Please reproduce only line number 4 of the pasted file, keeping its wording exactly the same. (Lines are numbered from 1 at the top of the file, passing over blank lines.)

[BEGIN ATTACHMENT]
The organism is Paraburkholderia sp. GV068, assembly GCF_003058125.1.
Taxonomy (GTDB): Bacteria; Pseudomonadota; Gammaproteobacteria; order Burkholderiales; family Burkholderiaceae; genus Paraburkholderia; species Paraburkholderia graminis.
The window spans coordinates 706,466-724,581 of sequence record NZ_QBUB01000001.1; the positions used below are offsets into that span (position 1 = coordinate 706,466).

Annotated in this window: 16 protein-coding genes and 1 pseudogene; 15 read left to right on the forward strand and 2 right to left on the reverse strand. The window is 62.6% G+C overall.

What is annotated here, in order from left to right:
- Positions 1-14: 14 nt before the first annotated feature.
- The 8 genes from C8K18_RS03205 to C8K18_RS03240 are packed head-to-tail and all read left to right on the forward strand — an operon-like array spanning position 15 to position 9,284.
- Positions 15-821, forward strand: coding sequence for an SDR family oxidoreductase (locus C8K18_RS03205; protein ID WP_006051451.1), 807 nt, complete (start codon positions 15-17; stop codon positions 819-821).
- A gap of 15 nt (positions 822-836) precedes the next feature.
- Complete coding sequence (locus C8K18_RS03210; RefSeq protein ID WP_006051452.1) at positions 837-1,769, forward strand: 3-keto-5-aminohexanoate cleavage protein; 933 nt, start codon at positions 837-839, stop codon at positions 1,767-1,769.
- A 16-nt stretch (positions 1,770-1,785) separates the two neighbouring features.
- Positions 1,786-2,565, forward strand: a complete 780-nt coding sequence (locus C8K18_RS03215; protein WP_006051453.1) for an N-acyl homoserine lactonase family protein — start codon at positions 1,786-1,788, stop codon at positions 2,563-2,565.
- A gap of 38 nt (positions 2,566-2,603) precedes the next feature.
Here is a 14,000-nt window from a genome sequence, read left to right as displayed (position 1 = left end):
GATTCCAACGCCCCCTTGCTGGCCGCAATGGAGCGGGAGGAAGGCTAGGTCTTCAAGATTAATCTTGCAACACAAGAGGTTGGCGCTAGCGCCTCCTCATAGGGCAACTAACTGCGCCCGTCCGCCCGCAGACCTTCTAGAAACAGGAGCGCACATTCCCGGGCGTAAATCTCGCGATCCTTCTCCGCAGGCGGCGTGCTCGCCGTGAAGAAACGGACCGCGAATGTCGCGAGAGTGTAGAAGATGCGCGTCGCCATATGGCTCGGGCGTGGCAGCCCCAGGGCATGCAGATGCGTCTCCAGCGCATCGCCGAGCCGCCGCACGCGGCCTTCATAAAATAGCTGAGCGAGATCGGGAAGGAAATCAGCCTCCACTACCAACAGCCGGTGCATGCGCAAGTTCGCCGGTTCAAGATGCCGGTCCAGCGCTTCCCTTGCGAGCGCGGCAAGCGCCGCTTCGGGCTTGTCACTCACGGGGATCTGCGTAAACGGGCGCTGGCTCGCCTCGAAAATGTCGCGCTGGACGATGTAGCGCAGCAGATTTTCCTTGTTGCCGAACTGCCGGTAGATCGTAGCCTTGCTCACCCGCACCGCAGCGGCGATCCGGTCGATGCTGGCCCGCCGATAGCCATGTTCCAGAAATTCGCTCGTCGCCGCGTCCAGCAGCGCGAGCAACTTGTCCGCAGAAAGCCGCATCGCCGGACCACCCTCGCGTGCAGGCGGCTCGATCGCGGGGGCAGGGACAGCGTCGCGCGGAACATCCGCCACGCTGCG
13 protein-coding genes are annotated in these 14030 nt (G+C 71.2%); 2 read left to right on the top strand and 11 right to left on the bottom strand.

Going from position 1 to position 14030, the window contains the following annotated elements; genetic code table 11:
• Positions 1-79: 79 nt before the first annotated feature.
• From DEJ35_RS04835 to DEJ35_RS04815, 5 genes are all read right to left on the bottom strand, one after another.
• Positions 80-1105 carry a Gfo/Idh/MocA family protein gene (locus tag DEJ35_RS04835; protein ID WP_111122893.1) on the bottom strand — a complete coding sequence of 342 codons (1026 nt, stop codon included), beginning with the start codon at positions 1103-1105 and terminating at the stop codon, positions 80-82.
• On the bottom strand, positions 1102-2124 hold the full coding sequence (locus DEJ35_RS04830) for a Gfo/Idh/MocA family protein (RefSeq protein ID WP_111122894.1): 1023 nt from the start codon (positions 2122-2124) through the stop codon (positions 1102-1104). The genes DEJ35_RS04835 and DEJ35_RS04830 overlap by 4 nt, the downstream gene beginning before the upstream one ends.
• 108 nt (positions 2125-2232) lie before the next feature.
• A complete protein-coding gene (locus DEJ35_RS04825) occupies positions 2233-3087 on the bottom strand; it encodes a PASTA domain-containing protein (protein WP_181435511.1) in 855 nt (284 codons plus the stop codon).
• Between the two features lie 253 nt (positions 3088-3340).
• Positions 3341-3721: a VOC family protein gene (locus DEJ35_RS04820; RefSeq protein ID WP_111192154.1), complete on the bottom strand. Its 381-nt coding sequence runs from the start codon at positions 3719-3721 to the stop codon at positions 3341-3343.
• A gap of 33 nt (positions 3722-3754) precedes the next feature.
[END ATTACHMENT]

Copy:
Annotated in this window: 16 protein-coding genes and 1 pseudogene; 15 read left to right on the forward strand and 2 right to left on the reverse strand. The window is 62.6% G+C overall.